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Finding Emotional Balance in Early Recovery

Feelings are rampant in early recovery. Fear is a big and powerful part of emotional imbalance. So are sorrow, anger, remorse, guilt, and general feelings of free-floating anxiety about what will come, what has gone happened during active addiction, and what is going to happen as a result of these situations.

It may seem that all of your emotions are present at once, making their presence known in different ways. It is possible that sleeplessness and tension will manifest because the calming influence of medication is eliminated in recovery. It feels like it will never end, but it usually does and it usually will. How does one get through the initial discomfort of emotional disregulation that is part and parcel of early recovery?

Learning to identify and talk about these feelings is the first step toward living with them. Historically, it was necessary to drown them in alcohol or shove them aside with drugs. It does not work, and now they have become overwhelming in their demands for attention. Talk therapy, even with an understanding and compassionate friend, is the beginning of welcoming feelings back into our experience. There is tremendous freedom in admitting that feelings are new to us and uncomfortable, even pleasurable ones. Learning to identify what is being felt can be an empowering and exciting new way of beginning as well.

Sayings in recovery settings, such as “Feelings are not facts” indicate the need for allowing feelings to come up and through our experience. They don’t need to dictate how we behave or respond, certainly reaction is not a necessary way to deal with emotions. They come and they go, if we allow them to. When we ignore or deny them, they have a tendency to build up inside until we are forced to acknowledge that we are feeling something. Rather than allow emotions to drive our lives to the brink of exploding or imploding back into old behaviors of active addiction, it is simpler and less dangerous to feel, identify, express and release emotions. This sounds daunting to those who have spent vast amounts of time and money keeping them at bay. With practice and patience, however, it becomes more comfortable and easier to do.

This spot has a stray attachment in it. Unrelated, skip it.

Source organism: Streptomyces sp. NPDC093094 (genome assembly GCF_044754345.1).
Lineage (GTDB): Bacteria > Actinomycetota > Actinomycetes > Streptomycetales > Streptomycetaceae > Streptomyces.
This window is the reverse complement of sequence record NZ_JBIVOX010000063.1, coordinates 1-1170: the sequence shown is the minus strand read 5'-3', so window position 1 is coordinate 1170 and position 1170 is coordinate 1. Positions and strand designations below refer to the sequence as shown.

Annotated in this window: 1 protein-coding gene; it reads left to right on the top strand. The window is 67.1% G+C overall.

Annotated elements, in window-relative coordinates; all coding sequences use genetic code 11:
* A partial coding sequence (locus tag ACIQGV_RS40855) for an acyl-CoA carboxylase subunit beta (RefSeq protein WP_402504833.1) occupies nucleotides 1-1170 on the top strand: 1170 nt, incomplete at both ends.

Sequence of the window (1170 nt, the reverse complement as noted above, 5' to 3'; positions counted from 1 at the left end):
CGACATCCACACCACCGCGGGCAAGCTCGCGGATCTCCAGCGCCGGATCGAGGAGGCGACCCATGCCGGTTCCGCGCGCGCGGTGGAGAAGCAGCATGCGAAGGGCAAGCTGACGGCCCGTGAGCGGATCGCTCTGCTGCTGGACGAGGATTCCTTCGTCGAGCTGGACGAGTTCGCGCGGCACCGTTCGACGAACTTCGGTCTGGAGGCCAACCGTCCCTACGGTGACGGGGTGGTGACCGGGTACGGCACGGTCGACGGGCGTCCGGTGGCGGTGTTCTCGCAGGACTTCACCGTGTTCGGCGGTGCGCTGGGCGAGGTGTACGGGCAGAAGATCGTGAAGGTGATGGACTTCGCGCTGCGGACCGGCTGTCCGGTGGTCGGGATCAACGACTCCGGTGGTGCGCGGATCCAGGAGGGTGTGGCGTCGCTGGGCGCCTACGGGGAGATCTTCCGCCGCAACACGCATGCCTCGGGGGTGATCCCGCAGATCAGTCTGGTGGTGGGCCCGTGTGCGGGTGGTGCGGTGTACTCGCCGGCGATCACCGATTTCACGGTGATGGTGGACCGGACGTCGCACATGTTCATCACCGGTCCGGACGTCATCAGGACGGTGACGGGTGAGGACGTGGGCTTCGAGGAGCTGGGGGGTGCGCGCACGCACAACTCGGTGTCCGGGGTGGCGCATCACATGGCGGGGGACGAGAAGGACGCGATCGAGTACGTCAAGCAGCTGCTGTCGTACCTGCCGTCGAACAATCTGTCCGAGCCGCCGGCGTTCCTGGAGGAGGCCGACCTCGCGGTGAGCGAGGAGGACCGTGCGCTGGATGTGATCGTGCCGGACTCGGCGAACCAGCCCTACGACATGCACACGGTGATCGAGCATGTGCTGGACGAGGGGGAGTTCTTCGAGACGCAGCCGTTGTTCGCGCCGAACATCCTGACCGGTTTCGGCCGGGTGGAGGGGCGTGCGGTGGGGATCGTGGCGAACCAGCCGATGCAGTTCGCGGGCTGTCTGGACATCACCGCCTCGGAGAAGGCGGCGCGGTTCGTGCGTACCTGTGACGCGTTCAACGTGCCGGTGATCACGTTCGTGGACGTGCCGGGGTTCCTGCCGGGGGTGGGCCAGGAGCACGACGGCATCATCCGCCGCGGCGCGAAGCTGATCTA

Begin with the most prevalent of your feelings. Identify one or two, such as anger and fear. You could say to yourself, “I am feeling anger right now. I am not sure what to do about it, but I am going to allow it to be my feeling right now. I am also feeling afraid or fear. I am going to talk to someone about this feeling, because I do not know what else to do about my fear and my anger. Perhaps they can help me get through those feelings.”

This is the tiniest of beginnings, but will make a large difference in your life, as you learn to look at your feelings and hold them as not being a part of you. You are not your angry feelings, nor are you those feelings of fear. They are just feelings, not a piece of your identity. Chances are good that they will pass after some time of acknowledging and feeling them, talking to someone about them, and perhaps exploring what is bringing those feelings to you at this time. Checking out from feelings is not necessary any longer; you are now in the process of recovery.

Kelly McClanahan has an MSW in clinical social work, with a specialization in substance abuse treatment. Having worked in this field for over 20 years, she is currently working on her certification as an addictions’ counselor.

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